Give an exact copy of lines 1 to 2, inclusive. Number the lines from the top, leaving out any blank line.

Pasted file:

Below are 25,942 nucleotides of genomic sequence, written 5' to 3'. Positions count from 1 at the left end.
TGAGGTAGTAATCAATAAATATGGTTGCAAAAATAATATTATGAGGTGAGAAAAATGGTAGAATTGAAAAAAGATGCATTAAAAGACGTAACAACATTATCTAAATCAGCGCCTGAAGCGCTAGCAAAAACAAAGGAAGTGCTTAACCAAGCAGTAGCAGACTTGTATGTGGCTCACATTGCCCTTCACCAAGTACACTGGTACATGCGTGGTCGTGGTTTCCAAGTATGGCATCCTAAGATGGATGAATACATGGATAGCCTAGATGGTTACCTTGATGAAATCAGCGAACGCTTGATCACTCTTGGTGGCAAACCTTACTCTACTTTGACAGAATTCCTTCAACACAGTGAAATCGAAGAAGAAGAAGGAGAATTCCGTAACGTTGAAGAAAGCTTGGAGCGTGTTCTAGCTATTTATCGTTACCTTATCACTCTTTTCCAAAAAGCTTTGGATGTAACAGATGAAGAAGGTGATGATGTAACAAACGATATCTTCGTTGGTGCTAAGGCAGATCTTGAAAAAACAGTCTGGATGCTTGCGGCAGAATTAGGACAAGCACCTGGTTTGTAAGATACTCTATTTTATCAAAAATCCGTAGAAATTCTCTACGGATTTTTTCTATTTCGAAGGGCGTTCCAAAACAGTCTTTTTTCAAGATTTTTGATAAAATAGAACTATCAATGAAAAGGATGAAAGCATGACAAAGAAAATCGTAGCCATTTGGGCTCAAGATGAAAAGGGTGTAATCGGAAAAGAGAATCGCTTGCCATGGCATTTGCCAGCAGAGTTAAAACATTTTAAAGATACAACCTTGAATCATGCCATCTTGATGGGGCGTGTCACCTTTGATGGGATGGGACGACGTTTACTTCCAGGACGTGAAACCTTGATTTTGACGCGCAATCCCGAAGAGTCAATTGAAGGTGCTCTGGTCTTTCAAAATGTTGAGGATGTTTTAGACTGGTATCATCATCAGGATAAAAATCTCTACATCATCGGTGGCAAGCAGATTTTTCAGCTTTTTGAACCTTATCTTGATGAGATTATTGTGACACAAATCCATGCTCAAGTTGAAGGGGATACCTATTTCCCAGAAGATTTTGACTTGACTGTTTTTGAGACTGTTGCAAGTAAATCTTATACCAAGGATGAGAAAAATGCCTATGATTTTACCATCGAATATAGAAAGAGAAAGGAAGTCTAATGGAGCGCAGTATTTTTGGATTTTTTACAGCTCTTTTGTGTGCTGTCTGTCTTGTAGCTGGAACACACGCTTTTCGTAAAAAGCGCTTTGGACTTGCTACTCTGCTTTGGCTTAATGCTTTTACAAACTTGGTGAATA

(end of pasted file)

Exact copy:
Below are 25,942 nucleotides of genomic sequence, written 5' to 3'. Positions count from 1 at the left end.
TGAGGTAGTAATCAATAAATATGGTTGCAAAAATAATATTATGAGGTGAGAAAAATGGTAGAATTGAAAAAAGATGCATTAAAAGACGTAACAACATTATCTAAATCAGCGCCTGAAGCGCTAGCAAAAACAAAGGAAGTGCTTAACCAAGCAGTAGCAGACTTGTATGTGGCTCACATTGCCCTTCACCAAGTACACTGGTACATGCGTGGTCGTGGTTTCCAAGTATGGCATCCTAAGATGGATGAATACATGGATAGCCTAGATGGTTACCTTGATGAAATCAGCGAACGCTTGATCACTCTTGGTGGCAAACCTTACTCTACTTTGACAGAATTCCTTCAACACAGTGAAATCGAAGAAGAAGAAGGAGAATTCCGTAACGTTGAAGAAAGCTTGGAGCGTGTTCTAGCTATTTATCGTTACCTTATCACTCTTTTCCAAAAAGCTTTGGATGTAACAGATGAAGAAGGTGATGATGTAACAAACGATATCTTCGTTGGTGCTAAGGCAGATCTTGAAAAAACAGTCTGGATGCTTGCGGCAGAATTAGGACAAGCACCTGGTTTGTAAGATACTCTATTTTATCAAAAATCCGTAGAAATTCTCTACGGATTTTTTCTATTTCGAAGGGCGTTCCAAAACAGTCTTTTTTCAAGATTTTTGATAAAATAGAACTATCAATGAAAAGGATGAAAGCATGACAAAGAAAATCGTAGCCATTTGGGCTCAAGATGAAAAGGGTGTAATCGGAAAAGAGAATCGCTTGCCATGGCATTTGCCAGCAGAGTTAAAACATTTTAAAGATACAACCTTGAATCATGCCATCTTGATGGGGCGTGTCACCTTTGATGGGATGGGACGACGTTTACTTCCAGGACGTGAAACCTTGATTTTGACGCGCAATCCCGAAGAGTCAATTGAAGGTGCTCTGGTCTTTCAAAATGTTGAGGATGTTTTAGACTGGTATCATCATCAGGATAAAAATCTCTACATCATCGGTGGCAAGCAGATTTTTCAGCTTTTTGAACCTTATCTTGATGAGATTATTGTGACACAAATCCATGCTCAAGTTGAAGGGGATACCTATTTCCCAGAAGATTTTGACTTGACTGTTTTTGAGACTGTTGCAAGTAAATCTTATACCAAGGATGAGAAAAATGCCTATGATTTTACCATCGAATATAGAAAGAGAAAGGAAGTCTAATGGAGCGCAGTATTTTTGGATTTTTTACAGCTCTTTTGTGTGCTGTCTGTCTTGTAGCTGGAACACACGCTTTTCGTAAAAAGCGCTTTGGACTTGCTACTCTGCTTTGGCTTAATGCTTTTACAAACTTGGTGAATA